A: There was an incident. It was right after the fall of Baghdad, when we went back down south. On the outskirts of Karbala, we had a morning meeting on the battle plan. I was not in a good mindset. All these things were going through my head - about what we were doing over there. About some of the things my troops were asking. I was holding it all inside. My lieutenant and I got into a conversation. The conversation was striking me wrong. And I lashed out. I looked at him and told him: "You know, I honestly feel that what we're doing is wrong over here. We're committing genocide."
    He asked me something and I said that with the killing of civilians and the depleted uranium we're leaving over here, we're not going to have to worry about terrorists. He didn't like that. He got up and stormed off. And I knew right then and there that my career was over. I was talking to my commanding officer.
    Q: What happened then?
    A: After I talked to the top commander, I was kind of scurried away. I was basically put on house arrest. I didn't talk to other troops. I didn't want to hurt them. I didn't want to jeopardize them.
    I want to help people. I felt strongly about it. I had to say something. When I was sent back to stateside, I went in front of the sergeant major. He's in charge of 3,500-plus Marines. "Sir," I told him, "I don't want your money. I don't want your benefits. What you did was wrong."
    It was just a personal conviction with me. I've had an impeccable career. I chose to get out. And you know who I blame? I blame the president of the U.S. It's not the grunt. I blame the president because he said they had weapons of mass destruction. It was a lie.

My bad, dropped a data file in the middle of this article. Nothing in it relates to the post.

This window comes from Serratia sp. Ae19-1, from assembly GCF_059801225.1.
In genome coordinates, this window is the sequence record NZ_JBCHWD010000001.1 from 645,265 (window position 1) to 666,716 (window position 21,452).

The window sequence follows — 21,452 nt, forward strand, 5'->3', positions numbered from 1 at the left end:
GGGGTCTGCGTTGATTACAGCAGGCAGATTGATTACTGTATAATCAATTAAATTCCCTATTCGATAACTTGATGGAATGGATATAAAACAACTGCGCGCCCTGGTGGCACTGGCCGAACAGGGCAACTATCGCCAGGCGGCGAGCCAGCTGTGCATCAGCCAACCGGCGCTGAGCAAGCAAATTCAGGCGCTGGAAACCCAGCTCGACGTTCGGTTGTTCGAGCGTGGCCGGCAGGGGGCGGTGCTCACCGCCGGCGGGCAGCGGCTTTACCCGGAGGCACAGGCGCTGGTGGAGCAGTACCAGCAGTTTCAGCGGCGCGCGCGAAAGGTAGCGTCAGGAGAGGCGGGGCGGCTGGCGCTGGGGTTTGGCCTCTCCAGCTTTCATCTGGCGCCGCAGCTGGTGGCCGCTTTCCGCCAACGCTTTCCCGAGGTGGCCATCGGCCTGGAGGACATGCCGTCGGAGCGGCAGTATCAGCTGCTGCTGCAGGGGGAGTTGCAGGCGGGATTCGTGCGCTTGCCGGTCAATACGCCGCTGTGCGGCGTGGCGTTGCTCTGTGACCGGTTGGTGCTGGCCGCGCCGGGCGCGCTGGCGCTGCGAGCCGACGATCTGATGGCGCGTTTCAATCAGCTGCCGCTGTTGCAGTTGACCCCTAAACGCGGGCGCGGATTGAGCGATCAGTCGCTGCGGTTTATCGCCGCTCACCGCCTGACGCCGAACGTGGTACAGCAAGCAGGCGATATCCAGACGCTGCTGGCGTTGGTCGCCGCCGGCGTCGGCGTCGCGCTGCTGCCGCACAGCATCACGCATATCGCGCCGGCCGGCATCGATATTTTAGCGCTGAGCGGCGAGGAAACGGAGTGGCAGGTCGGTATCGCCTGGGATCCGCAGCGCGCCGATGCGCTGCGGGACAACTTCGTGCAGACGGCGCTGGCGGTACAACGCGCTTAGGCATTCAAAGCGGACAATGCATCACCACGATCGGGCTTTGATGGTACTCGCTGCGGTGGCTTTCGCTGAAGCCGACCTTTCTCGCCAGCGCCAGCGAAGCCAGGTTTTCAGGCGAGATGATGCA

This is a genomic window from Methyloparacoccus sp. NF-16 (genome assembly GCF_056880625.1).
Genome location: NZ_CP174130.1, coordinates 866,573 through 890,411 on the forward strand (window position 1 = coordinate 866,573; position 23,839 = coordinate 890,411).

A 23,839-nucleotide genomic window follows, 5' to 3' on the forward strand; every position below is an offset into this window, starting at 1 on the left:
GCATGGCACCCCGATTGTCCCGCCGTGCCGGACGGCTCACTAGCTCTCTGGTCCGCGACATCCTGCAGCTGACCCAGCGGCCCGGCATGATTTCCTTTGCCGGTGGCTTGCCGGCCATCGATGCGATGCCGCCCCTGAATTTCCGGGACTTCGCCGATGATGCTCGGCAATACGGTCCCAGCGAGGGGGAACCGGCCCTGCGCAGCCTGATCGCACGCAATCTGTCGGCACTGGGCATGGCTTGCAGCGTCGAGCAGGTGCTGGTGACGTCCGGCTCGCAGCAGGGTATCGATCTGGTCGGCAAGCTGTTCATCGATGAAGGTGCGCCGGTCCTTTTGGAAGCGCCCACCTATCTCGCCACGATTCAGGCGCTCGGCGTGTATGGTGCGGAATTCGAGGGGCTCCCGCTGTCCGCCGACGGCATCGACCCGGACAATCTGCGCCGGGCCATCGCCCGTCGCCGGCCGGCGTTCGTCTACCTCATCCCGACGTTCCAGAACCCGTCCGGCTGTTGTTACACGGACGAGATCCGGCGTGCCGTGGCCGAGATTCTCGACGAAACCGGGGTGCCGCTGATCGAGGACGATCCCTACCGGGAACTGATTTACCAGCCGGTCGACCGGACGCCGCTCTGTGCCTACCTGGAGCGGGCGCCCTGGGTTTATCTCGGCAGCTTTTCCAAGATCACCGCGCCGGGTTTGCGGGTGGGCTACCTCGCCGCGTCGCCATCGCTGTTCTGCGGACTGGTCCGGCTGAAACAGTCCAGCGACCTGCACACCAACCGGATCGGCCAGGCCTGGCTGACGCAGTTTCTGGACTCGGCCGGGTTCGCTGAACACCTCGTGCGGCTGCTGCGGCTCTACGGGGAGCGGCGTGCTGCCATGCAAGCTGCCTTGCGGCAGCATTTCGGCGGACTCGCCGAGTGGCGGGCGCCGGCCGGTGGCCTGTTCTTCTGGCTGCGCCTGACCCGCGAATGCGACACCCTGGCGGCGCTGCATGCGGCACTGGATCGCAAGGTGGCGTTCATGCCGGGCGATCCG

Blair, the war criminal
Tam Dalyell
Thursday March 27, 2003
The Guardian http://politics.guardian.co.uk/comment/story/0,9115,922572,00.html

My constituency Labour party has just voted to recommend that Tony Blair reconsider his position as party leader because he gave British backing to a war against Iraq without clearly expressed support from the UN.
I agree with this motion. I also believe that since Mr Blair is going ahead with his support for a US attack without unambiguous UN authorisation, he should be branded as a war criminal and sent to The Hague.
I have served in the House of Commons as a Labour member for 41 years, and I would never have dreamed of saying this about any one of my previous leaders. But Blair is a man who has disdain for both the House of Commons and international law.
This is a grave thing to say about my leader. But it is far less serious than the results of a war that could set western Christendom against Islam.
The overwhelming majority of international lawyers, including several who advise the government (such as Rabinder Singh, a partner in Cherie Booth's Matrix Chambers), have concluded that military action in Iraq without proper UN security council authorisation is illegal under international law. The Foreign Office's deputy legal adviser, Elizabeth Wilmhurst, resigned on precisely this point after 30 years' service. This puts the prime minister and those who will be fighting in his and President Bush's name in a vulnerable legal position. Already lawyers are getting phone calls from anxious members of the armed forces.
Blair accuses opponents of war of "appeasement" - in spite of the fact that, in many cases, their active opposition to Saddam's dictatorship well predates his. (I signed the 1987 early day motion against arms exports to Iraq. Blair and Gordon Brown didn't.) If anyone is the "appeaser" it is Blair, in his support for the US government's pre-emptive attack on Saddam.
I am not anti-American. I was a member of the executive of the British-American parliamentary group. I share at one remove four times over a grandmother with Harry S Truman, and I hope to attend the celebrations in Missouri in May to mark the anniversary of his birthday.
But many in this country think the fundamentalists now running the White House are using Blair's support as a fig leaf against their critics. It is useful for these people to say to their opponents: "But a British Labour prime minister supports us."